Window Messages (Get Started with Win32 and C++)

A GUI application must respond to events from the user and from the operating system.

  • Events from the user include all the ways that someone can interact with your program: mouse clicks, key strokes, touch-screen gestures, and so on.
  • Events from the operating system include anything "outside" of the program that can affect how the program behaves. For example, the user might plug in a new hardware device, or Windows might enter a lower-power state (sleep or hibernate).

These events can occur at any time while the program is running, in almost any order. How do you structure a program whose flow of execution cannot be predicted in advance?

To solve this problem, Windows uses a message-passing model. The operating system communicates with your application window by passing messages to it. A message is simply a numeric code that designates a particular event. For example, if the user presses the left mouse button, the window receives a message that has the following message code.

#define WM_LBUTTONDOWN    0x0201

Some messages have data associated with them. For example, the WM_LBUTTONDOWN message includes the x-coordinate and y-coordinate of the mouse cursor.

To pass a message to a window, the operating system calls the window procedure registered for that window. (And now you know what the window procedure is for.)

The Message Loop

An application will receive thousands of messages while it runs. (Consider that every keystroke and mouse-button click generates a message.) Additionally, an application can have several windows, each with its own window procedure. How does the program receive all these messages and deliver them to the correct window procedure? The application needs a loop to retrieve the messages and dispatch them to the correct windows.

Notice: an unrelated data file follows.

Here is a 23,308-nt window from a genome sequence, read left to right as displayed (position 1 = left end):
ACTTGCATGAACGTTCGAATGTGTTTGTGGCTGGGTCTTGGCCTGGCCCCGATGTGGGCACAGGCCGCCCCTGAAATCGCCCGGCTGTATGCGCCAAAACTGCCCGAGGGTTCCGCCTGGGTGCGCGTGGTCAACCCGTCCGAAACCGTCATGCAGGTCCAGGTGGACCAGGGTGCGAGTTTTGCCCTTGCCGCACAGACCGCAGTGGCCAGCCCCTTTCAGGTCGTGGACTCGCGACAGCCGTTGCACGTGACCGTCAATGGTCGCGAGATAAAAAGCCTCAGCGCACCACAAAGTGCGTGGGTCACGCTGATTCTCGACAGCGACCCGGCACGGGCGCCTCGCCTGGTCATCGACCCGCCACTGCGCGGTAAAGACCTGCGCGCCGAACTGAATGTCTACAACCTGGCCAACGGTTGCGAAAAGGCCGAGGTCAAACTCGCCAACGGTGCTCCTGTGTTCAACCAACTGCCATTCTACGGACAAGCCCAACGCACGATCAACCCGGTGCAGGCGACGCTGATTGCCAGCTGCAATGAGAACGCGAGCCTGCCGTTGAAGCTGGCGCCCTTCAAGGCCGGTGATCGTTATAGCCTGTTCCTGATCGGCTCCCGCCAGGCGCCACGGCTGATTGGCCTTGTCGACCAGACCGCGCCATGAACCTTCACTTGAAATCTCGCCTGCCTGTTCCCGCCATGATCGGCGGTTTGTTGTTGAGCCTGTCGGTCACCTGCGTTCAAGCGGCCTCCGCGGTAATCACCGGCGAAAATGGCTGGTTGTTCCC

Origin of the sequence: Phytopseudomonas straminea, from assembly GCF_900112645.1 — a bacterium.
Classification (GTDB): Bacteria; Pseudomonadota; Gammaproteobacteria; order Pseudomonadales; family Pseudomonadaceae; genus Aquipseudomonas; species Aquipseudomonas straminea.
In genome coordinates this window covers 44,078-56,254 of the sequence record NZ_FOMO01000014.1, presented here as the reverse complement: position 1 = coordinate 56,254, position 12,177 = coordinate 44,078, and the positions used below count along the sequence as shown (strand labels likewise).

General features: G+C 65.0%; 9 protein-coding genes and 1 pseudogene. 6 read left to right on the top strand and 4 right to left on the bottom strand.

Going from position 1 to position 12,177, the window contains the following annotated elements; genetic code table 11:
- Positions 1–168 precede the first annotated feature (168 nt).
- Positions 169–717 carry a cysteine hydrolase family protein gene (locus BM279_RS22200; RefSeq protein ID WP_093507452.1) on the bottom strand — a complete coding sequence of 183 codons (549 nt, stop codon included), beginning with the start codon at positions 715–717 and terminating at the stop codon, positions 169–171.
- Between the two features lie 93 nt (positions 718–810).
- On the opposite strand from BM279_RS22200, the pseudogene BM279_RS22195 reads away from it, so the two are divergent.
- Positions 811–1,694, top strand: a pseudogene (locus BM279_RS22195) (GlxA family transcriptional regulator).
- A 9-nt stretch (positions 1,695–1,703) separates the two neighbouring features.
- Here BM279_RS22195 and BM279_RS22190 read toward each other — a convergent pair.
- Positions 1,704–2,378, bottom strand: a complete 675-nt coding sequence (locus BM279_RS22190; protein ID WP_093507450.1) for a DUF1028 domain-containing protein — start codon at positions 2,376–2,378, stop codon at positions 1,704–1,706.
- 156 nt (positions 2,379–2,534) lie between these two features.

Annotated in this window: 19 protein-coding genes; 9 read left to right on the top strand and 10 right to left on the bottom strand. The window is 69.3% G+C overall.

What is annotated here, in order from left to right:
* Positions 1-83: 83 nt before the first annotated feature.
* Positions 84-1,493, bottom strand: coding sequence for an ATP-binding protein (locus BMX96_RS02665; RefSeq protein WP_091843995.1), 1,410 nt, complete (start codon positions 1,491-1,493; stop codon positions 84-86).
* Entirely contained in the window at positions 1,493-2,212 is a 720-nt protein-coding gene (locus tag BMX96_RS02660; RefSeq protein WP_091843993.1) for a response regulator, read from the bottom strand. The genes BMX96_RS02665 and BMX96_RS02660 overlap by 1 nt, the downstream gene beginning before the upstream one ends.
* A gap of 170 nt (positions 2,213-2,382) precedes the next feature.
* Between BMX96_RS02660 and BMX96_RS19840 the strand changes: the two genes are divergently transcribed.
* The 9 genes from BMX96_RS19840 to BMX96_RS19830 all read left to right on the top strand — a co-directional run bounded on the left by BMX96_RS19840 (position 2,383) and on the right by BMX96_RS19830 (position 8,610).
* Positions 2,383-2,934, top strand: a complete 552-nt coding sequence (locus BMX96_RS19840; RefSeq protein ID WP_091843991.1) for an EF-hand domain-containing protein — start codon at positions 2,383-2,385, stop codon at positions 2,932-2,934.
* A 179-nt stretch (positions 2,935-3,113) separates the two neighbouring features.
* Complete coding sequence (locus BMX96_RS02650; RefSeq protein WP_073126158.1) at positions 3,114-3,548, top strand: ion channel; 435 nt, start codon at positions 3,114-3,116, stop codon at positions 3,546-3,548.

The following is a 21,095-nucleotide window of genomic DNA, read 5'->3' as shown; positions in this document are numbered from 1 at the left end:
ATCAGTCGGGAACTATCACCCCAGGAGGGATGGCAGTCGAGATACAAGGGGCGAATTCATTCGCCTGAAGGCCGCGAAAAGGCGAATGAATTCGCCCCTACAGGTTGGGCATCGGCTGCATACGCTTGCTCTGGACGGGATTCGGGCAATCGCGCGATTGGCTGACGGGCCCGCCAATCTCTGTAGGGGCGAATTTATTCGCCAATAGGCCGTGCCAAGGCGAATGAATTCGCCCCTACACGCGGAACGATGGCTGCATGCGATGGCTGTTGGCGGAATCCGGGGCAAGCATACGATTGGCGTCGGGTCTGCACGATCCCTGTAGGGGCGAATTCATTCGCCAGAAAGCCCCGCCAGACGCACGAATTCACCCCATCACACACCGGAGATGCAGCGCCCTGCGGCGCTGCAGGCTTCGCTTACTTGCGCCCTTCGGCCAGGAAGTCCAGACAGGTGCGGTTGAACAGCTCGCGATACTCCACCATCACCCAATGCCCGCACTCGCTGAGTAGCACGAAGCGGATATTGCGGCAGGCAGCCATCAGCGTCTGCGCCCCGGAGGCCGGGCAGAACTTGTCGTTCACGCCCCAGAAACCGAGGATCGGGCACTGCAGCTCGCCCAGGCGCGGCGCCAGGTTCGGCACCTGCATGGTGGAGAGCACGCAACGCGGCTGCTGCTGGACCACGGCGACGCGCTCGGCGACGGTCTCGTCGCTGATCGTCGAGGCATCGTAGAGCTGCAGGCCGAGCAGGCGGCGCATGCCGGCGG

For each thread that creates a window, the operating system creates a queue for window messages. This queue holds messages for all the windows that are created on that thread. The queue itself is hidden from your program. You cannot manipulate the queue directly. However, you can pull a message from the queue by calling the GetMessage function.

MSG msg;
GetMessage(&msg, NULL, 0, 0);

This function removes the first message from the head of the queue. If the queue is empty, the function blocks until another message is queued. The fact that GetMessage blocks will not make your program unresponsive. If there are no messages, there is nothing for the program to do. If you have to perform background processing, you can create additional threads that continue to run while GetMessage waits for another message. (See Avoiding Bottlenecks in Your Window Procedure.)

The first parameter of GetMessage is the address of a MSG structure. If the function succeeds, it fills in the MSG structure with information about the message. This includes the target window and the message code. The other three parameters let you filter which messages you get from the queue. In almost all cases, you will set these parameters to zero.

Although the MSG structure contains information about the message, you will almost never examine this structure directly. Instead, you will pass it directly to two other functions.


The TranslateMessage function is related to keyboard input. It translates keystrokes (key down, key up) into characters. You do not really have to know how this function works; just remember to call it before DispatchMessage. The link to the MSDN documentation will give you more information, if you are curious.